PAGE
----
When Florence Rostami’s Turkish Van, Nazzaning, was injured in June, Florence thought the cat had simply broken her paw. But her veterinarian explained that the cat’s condition was far more serious, and would require a hospital stay.
I cried so much, said Rostami, an attorney in New York City. We were devastated. My mom, my daughter and I stayed in the hospital until midnight the first night.
Nazzaning was in the hospital for four days undergoing a battery of tests. The actual cause was never determined, but an MRI did show swelling in her spinal vertabrae. The vet recommended anti-inflammatory meds.
Rostami took it a step further and asked about physical therapy for the cat. She was excited to find out that hydrotherapy was an option.
I was very happy, she said. Turkish Vans are natural swimmers, and I thought that this might wake up her instinct.
Boaz Levitin, a veterinary neurologist who examined Nazzaning and recommended hydrotherapy for her, told the New York Post that most cats aren’t candidates for this style of rehabilitation. Im a big believer in physical therapy, but most cats just see water and flip out so Ive never recommended that for them before.
Nazzaning was the first cat to undergo hydrotherapy at Water 4 Dogs, an animal rehabilitation center in NYC that typically only works with canines.
She was definitely nervous about what was going on, and she was vocal and meowing, said Jean Marie Cooper, the manager at Water 4 Dogs. At first she was balling up and not moving, but after a few treatments, I think she started feeling better and relaxed.
In each 30-minute treatment session, Nazzaning walks on a treadmill immersed in 4 to 5 inches of water. A therapist keeps her upright and ensures proper foot placement.
Her muscles needed to learn how to move the correct way again, and because shes partially buoyant in water, if she makes a mistake its much less severe than if shes walking on dry land, Cooper explained.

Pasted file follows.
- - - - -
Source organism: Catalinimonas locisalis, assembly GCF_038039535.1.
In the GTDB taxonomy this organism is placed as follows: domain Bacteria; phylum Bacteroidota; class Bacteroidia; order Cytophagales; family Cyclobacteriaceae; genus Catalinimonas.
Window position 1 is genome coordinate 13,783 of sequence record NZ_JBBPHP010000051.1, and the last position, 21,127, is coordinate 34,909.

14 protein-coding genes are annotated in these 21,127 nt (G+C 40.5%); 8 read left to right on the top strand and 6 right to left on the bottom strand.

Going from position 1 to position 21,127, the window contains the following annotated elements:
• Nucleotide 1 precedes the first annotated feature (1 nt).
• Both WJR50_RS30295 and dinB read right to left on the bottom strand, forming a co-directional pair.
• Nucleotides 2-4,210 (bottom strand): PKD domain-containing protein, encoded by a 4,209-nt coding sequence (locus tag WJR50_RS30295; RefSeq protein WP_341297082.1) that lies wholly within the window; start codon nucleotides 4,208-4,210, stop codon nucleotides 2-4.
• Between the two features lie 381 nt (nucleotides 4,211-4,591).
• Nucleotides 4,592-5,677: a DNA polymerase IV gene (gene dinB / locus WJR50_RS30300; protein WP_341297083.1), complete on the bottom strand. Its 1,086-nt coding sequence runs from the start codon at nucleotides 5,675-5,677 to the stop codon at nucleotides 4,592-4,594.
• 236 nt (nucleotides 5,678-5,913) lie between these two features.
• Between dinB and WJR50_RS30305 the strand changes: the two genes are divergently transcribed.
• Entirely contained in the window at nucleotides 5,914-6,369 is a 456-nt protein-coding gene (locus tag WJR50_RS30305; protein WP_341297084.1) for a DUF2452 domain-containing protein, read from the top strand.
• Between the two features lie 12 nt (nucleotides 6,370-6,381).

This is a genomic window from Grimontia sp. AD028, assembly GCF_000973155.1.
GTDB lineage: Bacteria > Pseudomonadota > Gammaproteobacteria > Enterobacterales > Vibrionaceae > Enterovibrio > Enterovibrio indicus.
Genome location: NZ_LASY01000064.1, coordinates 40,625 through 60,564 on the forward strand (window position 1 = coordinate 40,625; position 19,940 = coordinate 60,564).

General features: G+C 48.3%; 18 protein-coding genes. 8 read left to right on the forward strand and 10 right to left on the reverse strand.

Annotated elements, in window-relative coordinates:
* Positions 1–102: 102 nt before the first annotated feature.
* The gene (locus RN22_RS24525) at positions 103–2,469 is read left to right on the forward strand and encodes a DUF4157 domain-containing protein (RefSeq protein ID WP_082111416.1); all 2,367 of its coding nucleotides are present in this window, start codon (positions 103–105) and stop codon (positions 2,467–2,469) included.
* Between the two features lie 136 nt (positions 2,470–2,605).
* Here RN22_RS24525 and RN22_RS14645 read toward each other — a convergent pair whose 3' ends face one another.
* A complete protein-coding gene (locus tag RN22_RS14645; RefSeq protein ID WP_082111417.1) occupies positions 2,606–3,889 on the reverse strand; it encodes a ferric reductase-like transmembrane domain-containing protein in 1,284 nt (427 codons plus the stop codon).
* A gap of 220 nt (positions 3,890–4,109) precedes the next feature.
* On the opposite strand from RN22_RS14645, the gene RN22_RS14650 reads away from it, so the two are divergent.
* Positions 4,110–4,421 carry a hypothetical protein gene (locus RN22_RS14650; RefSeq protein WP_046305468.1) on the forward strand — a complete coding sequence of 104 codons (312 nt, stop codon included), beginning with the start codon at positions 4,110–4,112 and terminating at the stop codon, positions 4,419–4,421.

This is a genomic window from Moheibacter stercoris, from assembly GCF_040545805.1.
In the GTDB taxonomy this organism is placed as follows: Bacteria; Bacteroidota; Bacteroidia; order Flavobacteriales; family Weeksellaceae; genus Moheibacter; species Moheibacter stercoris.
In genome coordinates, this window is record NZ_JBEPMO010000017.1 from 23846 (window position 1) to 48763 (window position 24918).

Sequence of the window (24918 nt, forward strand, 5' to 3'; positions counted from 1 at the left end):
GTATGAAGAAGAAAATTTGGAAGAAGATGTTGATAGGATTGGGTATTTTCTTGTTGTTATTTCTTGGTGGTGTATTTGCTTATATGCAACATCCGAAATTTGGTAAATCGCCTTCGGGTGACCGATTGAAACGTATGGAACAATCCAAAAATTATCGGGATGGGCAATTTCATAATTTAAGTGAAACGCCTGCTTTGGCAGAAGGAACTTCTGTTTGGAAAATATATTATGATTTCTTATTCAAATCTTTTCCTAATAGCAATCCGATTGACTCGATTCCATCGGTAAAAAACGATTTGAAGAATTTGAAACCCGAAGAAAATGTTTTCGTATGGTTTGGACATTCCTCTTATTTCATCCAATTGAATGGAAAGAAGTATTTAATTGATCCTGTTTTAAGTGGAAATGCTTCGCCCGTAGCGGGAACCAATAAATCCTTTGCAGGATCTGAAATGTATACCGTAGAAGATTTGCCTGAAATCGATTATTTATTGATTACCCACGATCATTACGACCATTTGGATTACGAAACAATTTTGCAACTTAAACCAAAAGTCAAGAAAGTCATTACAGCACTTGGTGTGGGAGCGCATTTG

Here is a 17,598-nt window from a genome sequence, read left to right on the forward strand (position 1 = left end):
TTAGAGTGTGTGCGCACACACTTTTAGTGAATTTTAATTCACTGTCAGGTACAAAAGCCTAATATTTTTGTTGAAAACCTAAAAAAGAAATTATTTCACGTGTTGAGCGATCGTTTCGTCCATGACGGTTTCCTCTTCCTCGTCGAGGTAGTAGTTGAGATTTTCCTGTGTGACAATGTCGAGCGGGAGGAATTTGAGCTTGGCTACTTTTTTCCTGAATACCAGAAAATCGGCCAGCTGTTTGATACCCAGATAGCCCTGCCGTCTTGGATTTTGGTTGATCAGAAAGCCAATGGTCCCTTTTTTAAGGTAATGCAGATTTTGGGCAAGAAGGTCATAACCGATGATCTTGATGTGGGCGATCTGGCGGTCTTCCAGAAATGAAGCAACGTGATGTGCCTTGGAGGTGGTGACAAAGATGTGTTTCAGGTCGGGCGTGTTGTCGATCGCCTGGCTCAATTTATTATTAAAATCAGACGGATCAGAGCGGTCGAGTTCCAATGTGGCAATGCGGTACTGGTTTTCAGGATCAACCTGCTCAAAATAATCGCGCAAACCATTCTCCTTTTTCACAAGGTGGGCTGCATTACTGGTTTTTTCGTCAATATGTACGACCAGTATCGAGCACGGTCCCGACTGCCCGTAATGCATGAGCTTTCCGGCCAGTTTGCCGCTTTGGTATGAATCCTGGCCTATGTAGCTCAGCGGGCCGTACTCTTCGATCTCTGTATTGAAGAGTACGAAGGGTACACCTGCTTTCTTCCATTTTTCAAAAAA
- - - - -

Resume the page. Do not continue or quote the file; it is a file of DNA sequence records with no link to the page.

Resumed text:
Then she swims in a 4 1/2-foot pool while supported by a therapist, to help strengthen her limbs and provide all-over exercise.
Nazzaning goes to therapy three times a week. She also gets at-home massages and stretches several times a day.
Hydrotherapy and other forms of animal rehabilitation are rarely available to cats, according to veterinarian Jane Brunt, executive director of the CATalyst Council, a nonprofit coalition for the proper care of cats.
Its only in the past 10 years that theres even been a market for animal hydrotherapy, Brunt said. Now, people are realizing that cats need this care, too. There are lots of videos showing how owners can habituate cats to getting wet, and hopefully more institutions will offer rehabilitation services that are cat-friendly.
The cost — $160 per session — is a budget-buster for many cat owners. But Nazzaning’s owner says the money spent has been well worth it.
Now her balance is better and she is walking on her own, said Rostami. I really believe that if she didnt go to therapy, she may not have found the confidence to walk again.
After Nazzanings success, Cooper says she hopes to see a wider range of animals try hydrotherapy.
Theres no animal we wouldnt work with, said Cooper, from rabbits, ferrets and reptiles or even horses although it might be tough to get a horse in the pool, she joked.